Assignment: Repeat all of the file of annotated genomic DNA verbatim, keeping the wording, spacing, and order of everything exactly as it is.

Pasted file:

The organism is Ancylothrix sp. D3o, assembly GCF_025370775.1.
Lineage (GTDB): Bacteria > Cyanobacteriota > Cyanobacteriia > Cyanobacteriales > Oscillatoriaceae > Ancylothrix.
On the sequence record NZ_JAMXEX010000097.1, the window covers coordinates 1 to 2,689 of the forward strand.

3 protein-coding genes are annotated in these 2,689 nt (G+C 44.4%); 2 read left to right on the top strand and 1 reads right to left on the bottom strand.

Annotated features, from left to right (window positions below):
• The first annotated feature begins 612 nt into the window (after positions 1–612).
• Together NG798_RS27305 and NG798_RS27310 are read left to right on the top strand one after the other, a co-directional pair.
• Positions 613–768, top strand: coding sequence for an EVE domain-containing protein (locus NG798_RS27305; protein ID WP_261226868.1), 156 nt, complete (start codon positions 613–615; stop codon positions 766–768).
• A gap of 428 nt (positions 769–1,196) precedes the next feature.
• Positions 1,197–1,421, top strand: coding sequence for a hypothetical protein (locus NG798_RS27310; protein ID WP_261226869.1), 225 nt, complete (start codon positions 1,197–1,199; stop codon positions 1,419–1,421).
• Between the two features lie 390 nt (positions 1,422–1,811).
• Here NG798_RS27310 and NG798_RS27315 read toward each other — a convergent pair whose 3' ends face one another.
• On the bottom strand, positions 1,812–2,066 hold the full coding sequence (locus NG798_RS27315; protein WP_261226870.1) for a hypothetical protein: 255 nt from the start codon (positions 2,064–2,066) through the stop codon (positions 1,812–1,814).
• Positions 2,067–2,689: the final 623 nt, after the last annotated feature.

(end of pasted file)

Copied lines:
The organism is Ancylothrix sp. D3o, assembly GCF_025370775.1.
Lineage (GTDB): Bacteria > Cyanobacteriota > Cyanobacteriia > Cyanobacteriales > Oscillatoriaceae > Ancylothrix.
On the sequence record NZ_JAMXEX010000097.1, the window covers coordinates 1 to 2,689 of the forward strand.

3 protein-coding genes are annotated in these 2,689 nt (G+C 44.4%); 2 read left to right on the top strand and 1 reads right to left on the bottom strand.

Annotated features, from left to right (window positions below):
• The first annotated feature begins 612 nt into the window (after positions 1–612).
• Together NG798_RS27305 and NG798_RS27310 are read left to right on the top strand one after the other, a co-directional pair.
• Positions 613–768, top strand: coding sequence for an EVE domain-containing protein (locus NG798_RS27305; protein ID WP_261226868.1), 156 nt, complete (start codon positions 613–615; stop codon positions 766–768).
• A gap of 428 nt (positions 769–1,196) precedes the next feature.
• Positions 1,197–1,421, top strand: coding sequence for a hypothetical protein (locus NG798_RS27310; protein ID WP_261226869.1), 225 nt, complete (start codon positions 1,197–1,199; stop codon positions 1,419–1,421).
• Between the two features lie 390 nt (positions 1,422–1,811).
• Here NG798_RS27310 and NG798_RS27315 read toward each other — a convergent pair whose 3' ends face one another.
• On the bottom strand, positions 1,812–2,066 hold the full coding sequence (locus NG798_RS27315; protein WP_261226870.1) for a hypothetical protein: 255 nt from the start codon (positions 2,064–2,066) through the stop codon (positions 1,812–1,814).
• Positions 2,067–2,689: the final 623 nt, after the last annotated feature.